Micro takes on macro trends

Despite the expansion of craft beer, the overwhelming majority of beer sold in the US is still american lagers. American light lagers, the most popular style of lager, are defined as very light in color and generously carbonated. They have a slight malty backbone, with little or no hop character. While not necessarily the go-to style for craft-beer drinkers, there is definitely still a love for them.

Saccharomyces cerevisiae or Ale yeast

Saccharomyces cerevisiae or Ale yeast

It’s no surprise that these macro lagers are distinctly different from the ales that make up most craft beers. The differences between the two styles start with the type of yeast. Lager yeast is bottom fermenting. It thrives at cooler temperatures, and often leaves a cleaner finish. Ale yeast is top fermenting and thrives in warmer temperatures. Craft beer brewers tended to use ale yeast due to its warmer fermentation temperature, quicker processing time, and increased compatibility with hops. But lager yeast can create a cleaner, less-muddled flavor profile, allowing a beers other ingredients to shine through.

Craft lagers can be a great gateway into the world of craft beer. Think back to what your first craft beer was. Likely the answer is Yuengling, an American lager. Not only are lagers great for bridging the macro-beer drinkers entry into craft beer, they tend to provide a comfortable, long-term, everyday style perfect for the veteran ale drinker.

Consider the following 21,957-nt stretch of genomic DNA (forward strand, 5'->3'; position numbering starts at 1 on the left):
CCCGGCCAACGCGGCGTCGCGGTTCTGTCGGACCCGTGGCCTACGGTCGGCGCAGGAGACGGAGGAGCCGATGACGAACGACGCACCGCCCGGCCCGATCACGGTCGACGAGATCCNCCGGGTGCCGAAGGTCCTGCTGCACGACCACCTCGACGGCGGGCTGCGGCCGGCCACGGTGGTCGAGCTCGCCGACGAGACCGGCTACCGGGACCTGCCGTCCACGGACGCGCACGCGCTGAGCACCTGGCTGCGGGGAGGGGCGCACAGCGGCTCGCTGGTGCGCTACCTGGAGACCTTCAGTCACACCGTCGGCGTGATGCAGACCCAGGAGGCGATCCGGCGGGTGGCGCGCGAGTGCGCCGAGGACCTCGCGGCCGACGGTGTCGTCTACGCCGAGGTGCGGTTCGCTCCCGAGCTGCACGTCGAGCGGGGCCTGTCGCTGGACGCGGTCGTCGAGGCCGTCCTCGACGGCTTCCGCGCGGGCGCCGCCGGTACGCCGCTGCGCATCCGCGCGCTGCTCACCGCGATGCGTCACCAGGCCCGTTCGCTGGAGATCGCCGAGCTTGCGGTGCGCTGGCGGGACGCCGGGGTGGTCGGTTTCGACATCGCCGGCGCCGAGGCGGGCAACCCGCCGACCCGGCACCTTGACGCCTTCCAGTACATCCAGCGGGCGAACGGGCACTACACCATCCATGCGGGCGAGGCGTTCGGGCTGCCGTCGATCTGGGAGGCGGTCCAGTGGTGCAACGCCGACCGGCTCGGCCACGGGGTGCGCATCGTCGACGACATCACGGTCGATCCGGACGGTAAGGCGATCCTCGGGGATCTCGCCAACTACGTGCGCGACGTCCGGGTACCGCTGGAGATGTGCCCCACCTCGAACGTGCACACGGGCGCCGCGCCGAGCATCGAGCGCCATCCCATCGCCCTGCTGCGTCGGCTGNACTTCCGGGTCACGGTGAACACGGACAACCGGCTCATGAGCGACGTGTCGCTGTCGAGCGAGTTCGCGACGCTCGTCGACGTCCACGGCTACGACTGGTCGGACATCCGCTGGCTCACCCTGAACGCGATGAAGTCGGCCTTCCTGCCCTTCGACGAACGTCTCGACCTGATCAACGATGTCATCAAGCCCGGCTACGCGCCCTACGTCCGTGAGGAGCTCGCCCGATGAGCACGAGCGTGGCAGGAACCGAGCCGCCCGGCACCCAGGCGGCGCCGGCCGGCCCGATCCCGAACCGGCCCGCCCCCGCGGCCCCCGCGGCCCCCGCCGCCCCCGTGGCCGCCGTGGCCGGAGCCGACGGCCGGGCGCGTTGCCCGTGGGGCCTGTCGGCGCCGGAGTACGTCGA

Brewing process in action

Brewing process in action

Today’s craft beer drinker's palate is becoming fatigued. There are too many hop bombs, alcohol heavy offerings, and extreme beers.  Palates need a break. Craft beer consumers suffering hop fatigue are increasing looking to replace aggressive flavor with subtlety. To accomplish this they are turning to lagers for relief.

In an attempt to be approachable to more people, we tried our hand at making an American light lager. It is an exceptionally difficult style to make, as there is nothing to hide potential flaws. For our version, we substituted the corn found in typical macro light lagers with English wheat. This changes the flavor profile, creating wonderful bready notes. We made also sure to include subtle noble German hops, so that they wouldn’t overwhelm the beer. Together these subtle spice and fruit notes elevate the beer, while its crisp clean finish ensures that craft beer lovers both new and old will love it.

MossMill Light

MossMill Light

Evann Rodgers